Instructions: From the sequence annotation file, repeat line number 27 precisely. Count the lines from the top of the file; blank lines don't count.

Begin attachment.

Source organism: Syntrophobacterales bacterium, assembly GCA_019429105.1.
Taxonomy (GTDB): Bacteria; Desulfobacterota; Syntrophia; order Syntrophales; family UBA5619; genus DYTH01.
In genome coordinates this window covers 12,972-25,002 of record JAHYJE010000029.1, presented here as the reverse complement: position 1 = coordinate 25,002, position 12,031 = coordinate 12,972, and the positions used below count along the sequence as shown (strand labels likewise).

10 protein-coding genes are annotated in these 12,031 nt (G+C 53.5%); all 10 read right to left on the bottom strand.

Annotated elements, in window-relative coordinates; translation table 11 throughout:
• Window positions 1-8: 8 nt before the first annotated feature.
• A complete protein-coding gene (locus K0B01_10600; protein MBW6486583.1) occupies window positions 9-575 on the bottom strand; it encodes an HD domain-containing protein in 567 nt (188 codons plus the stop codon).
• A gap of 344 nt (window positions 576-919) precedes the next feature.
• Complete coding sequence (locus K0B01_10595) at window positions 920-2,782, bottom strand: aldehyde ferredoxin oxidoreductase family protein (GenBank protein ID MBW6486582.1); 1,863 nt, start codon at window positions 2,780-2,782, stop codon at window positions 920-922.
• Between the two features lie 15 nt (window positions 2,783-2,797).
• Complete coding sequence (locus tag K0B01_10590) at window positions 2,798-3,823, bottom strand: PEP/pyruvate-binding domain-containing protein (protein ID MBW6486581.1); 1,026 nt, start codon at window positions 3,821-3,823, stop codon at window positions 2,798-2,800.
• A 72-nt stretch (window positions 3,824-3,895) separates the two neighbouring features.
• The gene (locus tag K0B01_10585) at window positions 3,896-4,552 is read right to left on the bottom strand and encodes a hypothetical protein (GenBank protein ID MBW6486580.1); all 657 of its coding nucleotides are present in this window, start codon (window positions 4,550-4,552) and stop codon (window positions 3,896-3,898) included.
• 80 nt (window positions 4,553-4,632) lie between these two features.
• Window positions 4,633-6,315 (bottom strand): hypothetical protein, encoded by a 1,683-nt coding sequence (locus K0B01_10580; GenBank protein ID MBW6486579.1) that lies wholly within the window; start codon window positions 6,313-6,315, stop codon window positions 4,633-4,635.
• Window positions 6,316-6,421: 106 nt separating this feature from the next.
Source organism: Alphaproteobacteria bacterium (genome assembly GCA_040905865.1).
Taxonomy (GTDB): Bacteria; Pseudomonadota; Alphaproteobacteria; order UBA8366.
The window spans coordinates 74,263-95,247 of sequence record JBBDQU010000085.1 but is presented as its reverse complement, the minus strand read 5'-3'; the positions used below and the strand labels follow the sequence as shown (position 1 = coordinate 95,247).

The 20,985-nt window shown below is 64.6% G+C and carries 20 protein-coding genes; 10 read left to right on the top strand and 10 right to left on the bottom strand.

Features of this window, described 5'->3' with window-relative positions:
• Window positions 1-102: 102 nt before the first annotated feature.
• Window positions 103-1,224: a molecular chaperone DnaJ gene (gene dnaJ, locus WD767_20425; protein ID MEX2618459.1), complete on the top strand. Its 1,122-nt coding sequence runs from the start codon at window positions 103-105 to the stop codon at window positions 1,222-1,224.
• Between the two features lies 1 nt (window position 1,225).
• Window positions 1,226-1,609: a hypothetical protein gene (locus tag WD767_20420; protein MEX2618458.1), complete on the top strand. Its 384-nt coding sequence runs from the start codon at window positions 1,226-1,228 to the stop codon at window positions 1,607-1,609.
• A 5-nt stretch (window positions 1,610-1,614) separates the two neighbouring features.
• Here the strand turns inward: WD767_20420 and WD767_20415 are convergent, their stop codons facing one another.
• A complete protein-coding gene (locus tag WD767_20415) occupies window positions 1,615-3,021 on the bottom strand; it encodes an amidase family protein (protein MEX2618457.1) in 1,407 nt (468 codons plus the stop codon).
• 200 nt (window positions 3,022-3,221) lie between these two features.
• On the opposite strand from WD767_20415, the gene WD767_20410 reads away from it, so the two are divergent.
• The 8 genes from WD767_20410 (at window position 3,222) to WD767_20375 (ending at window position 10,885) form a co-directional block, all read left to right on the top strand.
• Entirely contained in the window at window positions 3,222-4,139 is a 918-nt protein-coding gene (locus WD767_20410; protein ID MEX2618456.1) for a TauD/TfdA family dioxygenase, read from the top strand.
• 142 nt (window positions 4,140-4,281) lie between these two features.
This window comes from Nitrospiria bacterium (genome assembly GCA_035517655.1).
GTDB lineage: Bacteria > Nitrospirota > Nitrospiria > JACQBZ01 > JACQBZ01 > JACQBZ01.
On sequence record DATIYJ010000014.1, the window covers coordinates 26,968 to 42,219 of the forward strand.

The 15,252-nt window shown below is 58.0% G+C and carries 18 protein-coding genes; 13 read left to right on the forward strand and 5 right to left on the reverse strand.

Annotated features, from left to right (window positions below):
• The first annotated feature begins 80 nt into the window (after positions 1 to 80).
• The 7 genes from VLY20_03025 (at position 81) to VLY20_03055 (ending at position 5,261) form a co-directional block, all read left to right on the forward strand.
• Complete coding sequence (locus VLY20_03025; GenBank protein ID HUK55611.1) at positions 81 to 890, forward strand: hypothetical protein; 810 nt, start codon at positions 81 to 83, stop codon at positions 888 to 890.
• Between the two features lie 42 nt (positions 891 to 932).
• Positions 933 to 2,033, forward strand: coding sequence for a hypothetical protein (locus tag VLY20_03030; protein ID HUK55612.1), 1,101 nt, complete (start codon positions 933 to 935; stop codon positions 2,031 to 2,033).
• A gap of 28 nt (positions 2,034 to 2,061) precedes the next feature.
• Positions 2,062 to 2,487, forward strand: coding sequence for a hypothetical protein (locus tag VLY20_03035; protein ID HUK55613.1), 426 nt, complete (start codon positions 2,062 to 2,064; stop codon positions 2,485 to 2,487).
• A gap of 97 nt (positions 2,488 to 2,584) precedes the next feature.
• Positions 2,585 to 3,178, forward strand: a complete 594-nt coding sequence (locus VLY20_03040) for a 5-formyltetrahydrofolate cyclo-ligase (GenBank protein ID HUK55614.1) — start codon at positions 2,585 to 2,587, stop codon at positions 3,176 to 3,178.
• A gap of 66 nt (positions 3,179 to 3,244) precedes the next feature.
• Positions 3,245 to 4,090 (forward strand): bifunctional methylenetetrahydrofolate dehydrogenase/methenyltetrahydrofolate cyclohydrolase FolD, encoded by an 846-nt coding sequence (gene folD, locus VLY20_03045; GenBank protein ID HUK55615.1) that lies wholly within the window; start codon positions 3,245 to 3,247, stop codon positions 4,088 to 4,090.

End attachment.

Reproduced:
• Here the strand turns inward: WD767_20420 and WD767_20415 are convergent, their stop codons facing one another.